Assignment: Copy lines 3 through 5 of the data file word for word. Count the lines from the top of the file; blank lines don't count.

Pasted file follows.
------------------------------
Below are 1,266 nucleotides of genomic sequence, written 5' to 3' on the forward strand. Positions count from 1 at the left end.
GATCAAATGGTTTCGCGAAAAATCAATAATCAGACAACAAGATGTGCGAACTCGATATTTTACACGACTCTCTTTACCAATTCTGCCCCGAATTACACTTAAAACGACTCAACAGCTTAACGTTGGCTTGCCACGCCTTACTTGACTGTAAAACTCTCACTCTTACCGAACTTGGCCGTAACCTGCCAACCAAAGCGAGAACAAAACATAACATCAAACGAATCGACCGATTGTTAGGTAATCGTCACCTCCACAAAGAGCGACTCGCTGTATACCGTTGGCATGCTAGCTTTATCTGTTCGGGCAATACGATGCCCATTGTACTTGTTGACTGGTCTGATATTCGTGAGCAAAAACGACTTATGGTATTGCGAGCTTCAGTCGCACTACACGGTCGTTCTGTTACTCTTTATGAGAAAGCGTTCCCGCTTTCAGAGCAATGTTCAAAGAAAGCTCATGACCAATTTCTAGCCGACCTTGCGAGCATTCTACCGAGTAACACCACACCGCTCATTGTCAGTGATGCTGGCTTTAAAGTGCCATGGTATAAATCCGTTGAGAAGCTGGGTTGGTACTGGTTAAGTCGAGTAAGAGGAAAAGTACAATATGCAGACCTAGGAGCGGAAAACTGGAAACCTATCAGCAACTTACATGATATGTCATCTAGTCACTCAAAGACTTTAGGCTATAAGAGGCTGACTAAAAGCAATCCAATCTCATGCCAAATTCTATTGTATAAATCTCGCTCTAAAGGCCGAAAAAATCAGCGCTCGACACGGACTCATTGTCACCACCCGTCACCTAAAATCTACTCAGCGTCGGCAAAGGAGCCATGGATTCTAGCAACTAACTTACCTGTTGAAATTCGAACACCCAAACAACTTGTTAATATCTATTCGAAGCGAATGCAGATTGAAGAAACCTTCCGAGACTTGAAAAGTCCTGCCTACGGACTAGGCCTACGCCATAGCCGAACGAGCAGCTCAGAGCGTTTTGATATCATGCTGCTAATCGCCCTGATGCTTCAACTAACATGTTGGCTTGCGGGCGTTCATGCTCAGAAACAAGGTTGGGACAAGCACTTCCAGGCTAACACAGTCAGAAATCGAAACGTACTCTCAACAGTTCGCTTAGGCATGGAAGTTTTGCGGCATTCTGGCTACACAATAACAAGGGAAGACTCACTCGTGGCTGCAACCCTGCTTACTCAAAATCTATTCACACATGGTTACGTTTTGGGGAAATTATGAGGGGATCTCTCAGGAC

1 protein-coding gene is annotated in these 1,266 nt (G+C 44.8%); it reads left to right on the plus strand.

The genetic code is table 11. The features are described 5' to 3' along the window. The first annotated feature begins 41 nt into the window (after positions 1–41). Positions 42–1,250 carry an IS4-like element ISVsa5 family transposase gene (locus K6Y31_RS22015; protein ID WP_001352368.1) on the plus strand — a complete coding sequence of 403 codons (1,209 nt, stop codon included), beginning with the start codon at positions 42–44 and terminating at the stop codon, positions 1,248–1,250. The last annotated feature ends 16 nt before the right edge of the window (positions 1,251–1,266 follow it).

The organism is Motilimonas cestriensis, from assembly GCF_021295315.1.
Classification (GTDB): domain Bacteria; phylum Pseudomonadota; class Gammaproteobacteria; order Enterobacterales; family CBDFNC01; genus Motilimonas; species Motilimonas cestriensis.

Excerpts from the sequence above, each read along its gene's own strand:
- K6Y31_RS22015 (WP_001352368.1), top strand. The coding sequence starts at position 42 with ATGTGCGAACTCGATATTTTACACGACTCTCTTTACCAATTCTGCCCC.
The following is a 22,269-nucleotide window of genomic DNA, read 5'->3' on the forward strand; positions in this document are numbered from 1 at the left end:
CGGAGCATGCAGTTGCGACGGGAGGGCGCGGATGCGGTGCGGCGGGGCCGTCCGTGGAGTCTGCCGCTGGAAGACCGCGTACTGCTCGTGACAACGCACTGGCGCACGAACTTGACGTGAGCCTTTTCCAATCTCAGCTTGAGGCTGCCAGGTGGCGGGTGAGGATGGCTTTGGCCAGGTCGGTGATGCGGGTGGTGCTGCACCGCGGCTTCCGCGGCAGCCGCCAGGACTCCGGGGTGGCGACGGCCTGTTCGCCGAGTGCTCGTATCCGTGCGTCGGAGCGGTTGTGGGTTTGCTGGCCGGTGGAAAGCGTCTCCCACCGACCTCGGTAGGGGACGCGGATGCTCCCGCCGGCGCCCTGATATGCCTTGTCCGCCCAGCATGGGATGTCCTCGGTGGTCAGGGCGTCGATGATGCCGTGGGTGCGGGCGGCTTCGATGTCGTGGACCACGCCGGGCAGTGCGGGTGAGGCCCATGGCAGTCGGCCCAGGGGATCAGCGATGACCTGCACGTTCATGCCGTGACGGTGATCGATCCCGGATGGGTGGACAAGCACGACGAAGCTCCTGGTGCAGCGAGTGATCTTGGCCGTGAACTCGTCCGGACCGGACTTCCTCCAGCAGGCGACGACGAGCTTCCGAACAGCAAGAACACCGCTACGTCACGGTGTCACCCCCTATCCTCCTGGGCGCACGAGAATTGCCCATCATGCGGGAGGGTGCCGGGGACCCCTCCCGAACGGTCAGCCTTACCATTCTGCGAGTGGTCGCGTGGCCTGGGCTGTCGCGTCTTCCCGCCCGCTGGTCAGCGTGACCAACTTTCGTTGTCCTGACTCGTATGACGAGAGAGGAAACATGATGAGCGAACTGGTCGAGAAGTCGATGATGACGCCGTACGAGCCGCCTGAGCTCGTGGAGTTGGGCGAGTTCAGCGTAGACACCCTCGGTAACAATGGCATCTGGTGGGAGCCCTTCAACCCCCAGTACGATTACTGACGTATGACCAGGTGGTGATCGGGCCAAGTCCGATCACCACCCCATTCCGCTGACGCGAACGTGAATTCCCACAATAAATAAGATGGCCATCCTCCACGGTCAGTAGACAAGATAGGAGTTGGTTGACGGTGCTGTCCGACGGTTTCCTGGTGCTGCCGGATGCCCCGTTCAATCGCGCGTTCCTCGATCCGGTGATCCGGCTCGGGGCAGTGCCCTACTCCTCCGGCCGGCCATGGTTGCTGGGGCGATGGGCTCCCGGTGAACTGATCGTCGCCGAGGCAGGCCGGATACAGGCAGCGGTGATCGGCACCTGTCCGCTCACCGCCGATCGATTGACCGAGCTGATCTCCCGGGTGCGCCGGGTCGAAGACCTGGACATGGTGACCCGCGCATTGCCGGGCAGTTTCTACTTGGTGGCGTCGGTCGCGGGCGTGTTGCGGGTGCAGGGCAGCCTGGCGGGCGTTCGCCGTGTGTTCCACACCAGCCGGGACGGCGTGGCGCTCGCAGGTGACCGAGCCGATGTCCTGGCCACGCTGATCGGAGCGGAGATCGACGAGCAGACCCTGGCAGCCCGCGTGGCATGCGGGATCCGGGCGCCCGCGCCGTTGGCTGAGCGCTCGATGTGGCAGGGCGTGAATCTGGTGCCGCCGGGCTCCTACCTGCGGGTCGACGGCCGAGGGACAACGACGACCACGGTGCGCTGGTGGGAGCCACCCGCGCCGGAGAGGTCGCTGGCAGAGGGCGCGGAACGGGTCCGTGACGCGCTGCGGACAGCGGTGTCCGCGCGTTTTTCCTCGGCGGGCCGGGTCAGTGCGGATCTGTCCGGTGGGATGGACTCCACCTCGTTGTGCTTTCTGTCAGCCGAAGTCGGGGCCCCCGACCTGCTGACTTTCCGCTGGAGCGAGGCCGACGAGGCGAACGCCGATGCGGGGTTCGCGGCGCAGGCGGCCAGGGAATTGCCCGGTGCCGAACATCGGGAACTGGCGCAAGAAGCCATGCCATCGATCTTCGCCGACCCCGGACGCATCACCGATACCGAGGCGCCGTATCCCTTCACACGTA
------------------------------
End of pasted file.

1 protein-coding gene is annotated in these 1,266 nt (G+C 44.8%); it reads left to right on the plus strand.

The genetic code is table 11. The features are described 5' to 3' along the window. The first annotated feature begins 41 nt into the window (after positions 1–41). Positions 42–1,250 carry an IS4-like element ISVsa5 family transposase gene (locus K6Y31_RS22015; protein ID WP_001352368.1) on the plus strand — a complete coding sequence of 403 codons (1,209 nt, stop codon included), beginning with the start codon at positions 42–44 and terminating at the stop codon, positions 1,248–1,250. The last annotated feature ends 16 nt before the right edge of the window (positions 1,251–1,266 follow it).

The organism is Motilimonas cestriensis, from assembly GCF_021295315.1.